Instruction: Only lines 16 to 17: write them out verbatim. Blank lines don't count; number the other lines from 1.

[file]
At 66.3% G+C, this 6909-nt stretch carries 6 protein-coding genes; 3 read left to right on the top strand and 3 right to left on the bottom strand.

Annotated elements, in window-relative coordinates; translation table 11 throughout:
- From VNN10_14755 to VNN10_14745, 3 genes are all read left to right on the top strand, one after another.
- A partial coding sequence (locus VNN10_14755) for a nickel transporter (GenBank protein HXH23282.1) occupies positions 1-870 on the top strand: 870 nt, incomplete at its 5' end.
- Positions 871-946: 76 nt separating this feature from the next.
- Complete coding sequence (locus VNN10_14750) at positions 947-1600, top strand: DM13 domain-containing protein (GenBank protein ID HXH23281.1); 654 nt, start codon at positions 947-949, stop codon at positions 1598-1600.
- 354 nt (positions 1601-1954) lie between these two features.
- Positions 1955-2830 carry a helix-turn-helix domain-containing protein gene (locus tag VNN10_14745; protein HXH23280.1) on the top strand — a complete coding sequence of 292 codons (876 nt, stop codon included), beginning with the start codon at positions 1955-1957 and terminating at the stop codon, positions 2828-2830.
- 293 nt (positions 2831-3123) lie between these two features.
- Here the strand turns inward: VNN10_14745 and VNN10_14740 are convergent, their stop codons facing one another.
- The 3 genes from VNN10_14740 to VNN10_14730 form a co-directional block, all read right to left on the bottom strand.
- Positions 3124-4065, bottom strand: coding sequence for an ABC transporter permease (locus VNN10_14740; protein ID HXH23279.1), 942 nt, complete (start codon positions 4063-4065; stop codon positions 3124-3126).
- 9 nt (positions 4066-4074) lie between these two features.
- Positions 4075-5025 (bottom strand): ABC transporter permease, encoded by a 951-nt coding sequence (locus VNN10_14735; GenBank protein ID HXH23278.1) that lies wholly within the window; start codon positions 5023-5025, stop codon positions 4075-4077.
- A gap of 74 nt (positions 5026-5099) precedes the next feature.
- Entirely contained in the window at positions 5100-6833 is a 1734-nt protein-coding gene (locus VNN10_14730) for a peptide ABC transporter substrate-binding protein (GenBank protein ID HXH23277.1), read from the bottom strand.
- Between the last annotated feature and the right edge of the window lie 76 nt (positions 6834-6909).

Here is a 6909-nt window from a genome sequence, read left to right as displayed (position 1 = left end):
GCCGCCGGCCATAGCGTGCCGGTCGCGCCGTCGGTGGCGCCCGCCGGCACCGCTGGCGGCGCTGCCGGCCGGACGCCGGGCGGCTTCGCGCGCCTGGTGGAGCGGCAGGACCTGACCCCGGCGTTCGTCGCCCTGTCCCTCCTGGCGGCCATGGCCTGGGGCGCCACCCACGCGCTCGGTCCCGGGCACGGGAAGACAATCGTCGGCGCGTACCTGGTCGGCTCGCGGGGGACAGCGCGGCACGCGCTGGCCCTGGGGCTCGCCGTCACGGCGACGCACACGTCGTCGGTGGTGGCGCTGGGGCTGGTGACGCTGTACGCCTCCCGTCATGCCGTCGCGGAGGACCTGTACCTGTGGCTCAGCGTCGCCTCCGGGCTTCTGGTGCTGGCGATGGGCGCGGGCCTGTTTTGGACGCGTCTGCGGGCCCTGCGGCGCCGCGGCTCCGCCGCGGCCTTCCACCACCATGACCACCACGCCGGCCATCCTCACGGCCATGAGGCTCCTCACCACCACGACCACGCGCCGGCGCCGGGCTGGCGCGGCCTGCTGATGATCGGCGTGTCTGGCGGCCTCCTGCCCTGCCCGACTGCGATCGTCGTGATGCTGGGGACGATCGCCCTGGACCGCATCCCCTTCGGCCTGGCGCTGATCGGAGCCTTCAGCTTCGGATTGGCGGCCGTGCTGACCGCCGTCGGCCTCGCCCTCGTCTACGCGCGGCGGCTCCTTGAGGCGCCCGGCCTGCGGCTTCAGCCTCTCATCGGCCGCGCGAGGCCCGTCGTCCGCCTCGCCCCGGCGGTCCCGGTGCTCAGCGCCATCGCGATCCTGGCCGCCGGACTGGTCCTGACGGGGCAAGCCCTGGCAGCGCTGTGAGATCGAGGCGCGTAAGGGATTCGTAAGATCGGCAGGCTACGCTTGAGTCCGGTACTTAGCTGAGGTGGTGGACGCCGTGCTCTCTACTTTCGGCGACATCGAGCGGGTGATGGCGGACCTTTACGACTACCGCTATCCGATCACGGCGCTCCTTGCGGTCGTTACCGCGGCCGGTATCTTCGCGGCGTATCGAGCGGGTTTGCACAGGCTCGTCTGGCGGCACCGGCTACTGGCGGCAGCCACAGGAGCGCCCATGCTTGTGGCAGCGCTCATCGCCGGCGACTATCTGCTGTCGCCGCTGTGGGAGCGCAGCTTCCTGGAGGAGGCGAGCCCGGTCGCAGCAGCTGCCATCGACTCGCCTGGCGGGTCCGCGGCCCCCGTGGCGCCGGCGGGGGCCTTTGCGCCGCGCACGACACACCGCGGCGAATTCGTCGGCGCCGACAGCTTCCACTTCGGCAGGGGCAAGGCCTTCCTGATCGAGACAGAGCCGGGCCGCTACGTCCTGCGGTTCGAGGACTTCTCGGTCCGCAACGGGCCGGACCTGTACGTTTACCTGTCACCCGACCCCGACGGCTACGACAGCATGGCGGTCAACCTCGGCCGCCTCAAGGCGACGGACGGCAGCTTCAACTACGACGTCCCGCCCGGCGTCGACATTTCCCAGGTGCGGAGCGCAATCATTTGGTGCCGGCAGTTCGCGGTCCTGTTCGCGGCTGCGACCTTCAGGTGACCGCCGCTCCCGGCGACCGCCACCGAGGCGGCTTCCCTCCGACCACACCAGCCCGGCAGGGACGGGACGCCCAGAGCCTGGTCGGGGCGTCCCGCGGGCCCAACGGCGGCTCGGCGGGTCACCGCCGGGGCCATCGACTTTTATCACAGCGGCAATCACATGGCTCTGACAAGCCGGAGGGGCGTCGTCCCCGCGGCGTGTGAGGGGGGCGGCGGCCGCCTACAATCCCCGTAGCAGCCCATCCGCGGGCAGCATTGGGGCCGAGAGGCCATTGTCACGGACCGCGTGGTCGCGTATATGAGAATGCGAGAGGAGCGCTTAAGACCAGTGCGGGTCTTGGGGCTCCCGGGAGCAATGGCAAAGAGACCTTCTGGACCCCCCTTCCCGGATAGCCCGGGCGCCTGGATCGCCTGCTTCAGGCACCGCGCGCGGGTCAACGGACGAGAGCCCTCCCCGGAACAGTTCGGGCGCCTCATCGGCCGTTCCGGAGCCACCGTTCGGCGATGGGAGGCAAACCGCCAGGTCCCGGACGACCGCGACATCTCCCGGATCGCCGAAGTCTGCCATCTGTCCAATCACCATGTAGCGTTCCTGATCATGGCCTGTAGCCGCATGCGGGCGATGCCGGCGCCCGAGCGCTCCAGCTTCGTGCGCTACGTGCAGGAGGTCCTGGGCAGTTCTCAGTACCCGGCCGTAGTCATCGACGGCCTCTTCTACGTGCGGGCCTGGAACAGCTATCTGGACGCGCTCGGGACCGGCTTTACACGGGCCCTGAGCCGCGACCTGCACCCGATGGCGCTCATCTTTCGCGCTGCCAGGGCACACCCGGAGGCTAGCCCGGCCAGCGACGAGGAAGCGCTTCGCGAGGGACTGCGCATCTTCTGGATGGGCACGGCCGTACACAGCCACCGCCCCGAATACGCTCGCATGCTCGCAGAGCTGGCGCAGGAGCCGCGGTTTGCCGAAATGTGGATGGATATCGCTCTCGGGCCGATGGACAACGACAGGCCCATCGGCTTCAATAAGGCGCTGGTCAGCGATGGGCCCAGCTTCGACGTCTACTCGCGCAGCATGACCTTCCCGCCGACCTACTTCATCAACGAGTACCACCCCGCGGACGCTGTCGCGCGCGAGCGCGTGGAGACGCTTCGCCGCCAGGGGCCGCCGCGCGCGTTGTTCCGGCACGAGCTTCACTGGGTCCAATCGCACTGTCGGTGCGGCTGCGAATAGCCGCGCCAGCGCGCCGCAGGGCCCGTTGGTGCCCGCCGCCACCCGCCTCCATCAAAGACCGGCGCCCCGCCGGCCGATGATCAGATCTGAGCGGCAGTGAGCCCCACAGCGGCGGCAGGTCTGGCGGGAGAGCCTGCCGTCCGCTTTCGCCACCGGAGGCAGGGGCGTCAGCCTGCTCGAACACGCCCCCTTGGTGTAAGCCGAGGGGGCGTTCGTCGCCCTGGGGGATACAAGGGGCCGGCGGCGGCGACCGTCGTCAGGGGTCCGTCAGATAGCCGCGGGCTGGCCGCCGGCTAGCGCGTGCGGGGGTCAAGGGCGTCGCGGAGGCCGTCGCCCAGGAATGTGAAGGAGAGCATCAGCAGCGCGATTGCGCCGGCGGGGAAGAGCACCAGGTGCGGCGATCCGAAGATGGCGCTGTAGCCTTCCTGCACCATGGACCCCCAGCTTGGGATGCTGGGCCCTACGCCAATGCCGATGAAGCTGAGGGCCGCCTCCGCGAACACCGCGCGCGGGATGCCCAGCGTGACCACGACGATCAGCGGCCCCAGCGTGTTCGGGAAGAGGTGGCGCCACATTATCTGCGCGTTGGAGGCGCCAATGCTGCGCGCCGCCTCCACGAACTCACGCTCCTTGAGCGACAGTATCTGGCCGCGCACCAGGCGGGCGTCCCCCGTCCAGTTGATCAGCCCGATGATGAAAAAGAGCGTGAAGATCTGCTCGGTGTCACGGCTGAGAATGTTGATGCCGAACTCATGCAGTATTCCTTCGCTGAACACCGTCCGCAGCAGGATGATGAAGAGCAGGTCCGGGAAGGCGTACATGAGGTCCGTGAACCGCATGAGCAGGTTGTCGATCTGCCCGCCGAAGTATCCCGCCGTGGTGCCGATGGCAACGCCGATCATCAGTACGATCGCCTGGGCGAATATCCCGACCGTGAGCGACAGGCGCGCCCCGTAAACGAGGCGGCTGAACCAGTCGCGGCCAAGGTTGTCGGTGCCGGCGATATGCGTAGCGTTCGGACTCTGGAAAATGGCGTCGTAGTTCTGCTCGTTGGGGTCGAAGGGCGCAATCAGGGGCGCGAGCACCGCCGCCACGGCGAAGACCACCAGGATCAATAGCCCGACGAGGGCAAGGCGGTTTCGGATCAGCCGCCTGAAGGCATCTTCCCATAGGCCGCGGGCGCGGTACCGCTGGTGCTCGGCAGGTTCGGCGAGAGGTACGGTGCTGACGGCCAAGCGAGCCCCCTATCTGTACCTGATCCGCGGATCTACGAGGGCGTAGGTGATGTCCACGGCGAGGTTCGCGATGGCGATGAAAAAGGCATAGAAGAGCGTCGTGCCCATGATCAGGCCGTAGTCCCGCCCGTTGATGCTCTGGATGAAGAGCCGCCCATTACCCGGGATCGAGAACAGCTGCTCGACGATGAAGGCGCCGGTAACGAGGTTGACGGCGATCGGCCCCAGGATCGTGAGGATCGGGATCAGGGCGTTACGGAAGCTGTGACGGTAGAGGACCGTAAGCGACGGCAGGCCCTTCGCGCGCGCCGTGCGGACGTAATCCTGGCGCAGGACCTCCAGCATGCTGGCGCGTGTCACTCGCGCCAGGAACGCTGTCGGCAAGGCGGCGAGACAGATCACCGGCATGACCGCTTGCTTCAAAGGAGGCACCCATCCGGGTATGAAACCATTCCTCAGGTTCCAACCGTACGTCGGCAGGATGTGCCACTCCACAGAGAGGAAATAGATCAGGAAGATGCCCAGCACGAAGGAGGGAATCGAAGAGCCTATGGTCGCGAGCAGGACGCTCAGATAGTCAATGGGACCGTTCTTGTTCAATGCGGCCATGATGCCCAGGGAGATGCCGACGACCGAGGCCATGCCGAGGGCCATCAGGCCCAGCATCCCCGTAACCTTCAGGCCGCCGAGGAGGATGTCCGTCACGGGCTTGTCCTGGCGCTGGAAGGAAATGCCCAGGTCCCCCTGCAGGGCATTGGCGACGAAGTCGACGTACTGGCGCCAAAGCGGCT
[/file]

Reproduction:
- Entirely contained in the window at positions 5100-6833 is a 1734-nt protein-coding gene (locus VNN10_14730) for a peptide ABC transporter substrate-binding protein (GenBank protein ID HXH23277.1), read from the bottom strand.
- Between the last annotated feature and the right edge of the window lie 76 nt (positions 6834-6909).